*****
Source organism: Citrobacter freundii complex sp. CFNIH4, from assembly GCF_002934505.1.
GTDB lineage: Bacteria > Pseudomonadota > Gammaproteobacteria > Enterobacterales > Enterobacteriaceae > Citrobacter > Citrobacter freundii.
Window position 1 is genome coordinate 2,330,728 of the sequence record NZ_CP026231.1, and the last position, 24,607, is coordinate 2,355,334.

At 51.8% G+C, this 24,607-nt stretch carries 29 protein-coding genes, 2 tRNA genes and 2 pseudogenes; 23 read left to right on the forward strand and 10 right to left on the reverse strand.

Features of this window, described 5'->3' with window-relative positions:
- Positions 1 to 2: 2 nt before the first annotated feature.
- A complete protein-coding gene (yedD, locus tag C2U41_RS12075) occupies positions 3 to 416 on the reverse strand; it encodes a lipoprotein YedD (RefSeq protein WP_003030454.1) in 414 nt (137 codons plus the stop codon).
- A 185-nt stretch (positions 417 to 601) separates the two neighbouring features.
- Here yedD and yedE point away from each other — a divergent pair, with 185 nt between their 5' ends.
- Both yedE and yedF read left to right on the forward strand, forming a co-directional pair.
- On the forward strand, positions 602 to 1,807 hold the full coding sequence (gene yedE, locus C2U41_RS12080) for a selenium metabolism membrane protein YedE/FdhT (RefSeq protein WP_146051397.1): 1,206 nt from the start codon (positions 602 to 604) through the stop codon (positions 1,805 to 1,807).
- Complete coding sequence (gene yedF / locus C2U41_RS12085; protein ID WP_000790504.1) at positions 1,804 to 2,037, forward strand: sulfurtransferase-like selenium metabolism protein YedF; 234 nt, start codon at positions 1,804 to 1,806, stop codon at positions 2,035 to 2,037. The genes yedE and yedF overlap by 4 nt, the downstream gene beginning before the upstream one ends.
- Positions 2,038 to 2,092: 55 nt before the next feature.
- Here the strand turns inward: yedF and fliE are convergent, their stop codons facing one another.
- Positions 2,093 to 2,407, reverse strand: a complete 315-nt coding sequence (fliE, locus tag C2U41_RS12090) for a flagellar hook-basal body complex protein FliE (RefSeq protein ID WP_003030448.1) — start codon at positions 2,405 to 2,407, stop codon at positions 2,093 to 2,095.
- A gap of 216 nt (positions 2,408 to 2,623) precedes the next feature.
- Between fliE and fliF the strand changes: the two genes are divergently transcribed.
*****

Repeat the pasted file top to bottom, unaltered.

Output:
Source organism: Citrobacter freundii complex sp. CFNIH4, from assembly GCF_002934505.1.
GTDB lineage: Bacteria > Pseudomonadota > Gammaproteobacteria > Enterobacterales > Enterobacteriaceae > Citrobacter > Citrobacter freundii.
Window position 1 is genome coordinate 2,330,728 of the sequence record NZ_CP026231.1, and the last position, 24,607, is coordinate 2,355,334.

At 51.8% G+C, this 24,607-nt stretch carries 29 protein-coding genes, 2 tRNA genes and 2 pseudogenes; 23 read left to right on the forward strand and 10 right to left on the reverse strand.

Features of this window, described 5'->3' with window-relative positions:
- Positions 1 to 2: 2 nt before the first annotated feature.
- A complete protein-coding gene (yedD, locus tag C2U41_RS12075) occupies positions 3 to 416 on the reverse strand; it encodes a lipoprotein YedD (RefSeq protein WP_003030454.1) in 414 nt (137 codons plus the stop codon).
- A 185-nt stretch (positions 417 to 601) separates the two neighbouring features.
- Here yedD and yedE point away from each other — a divergent pair, with 185 nt between their 5' ends.
- Both yedE and yedF read left to right on the forward strand, forming a co-directional pair.
- On the forward strand, positions 602 to 1,807 hold the full coding sequence (gene yedE, locus C2U41_RS12080) for a selenium metabolism membrane protein YedE/FdhT (RefSeq protein WP_146051397.1): 1,206 nt from the start codon (positions 602 to 604) through the stop codon (positions 1,805 to 1,807).
- Complete coding sequence (gene yedF / locus C2U41_RS12085; protein ID WP_000790504.1) at positions 1,804 to 2,037, forward strand: sulfurtransferase-like selenium metabolism protein YedF; 234 nt, start codon at positions 1,804 to 1,806, stop codon at positions 2,035 to 2,037. The genes yedE and yedF overlap by 4 nt, the downstream gene beginning before the upstream one ends.
- Positions 2,038 to 2,092: 55 nt before the next feature.
- Here the strand turns inward: yedF and fliE are convergent, their stop codons facing one another.
- Positions 2,093 to 2,407, reverse strand: a complete 315-nt coding sequence (fliE, locus tag C2U41_RS12090) for a flagellar hook-basal body complex protein FliE (RefSeq protein ID WP_003030448.1) — start codon at positions 2,405 to 2,407, stop codon at positions 2,093 to 2,095.
- A gap of 216 nt (positions 2,408 to 2,623) precedes the next feature.
- Between fliE and fliF the strand changes: the two genes are divergently transcribed.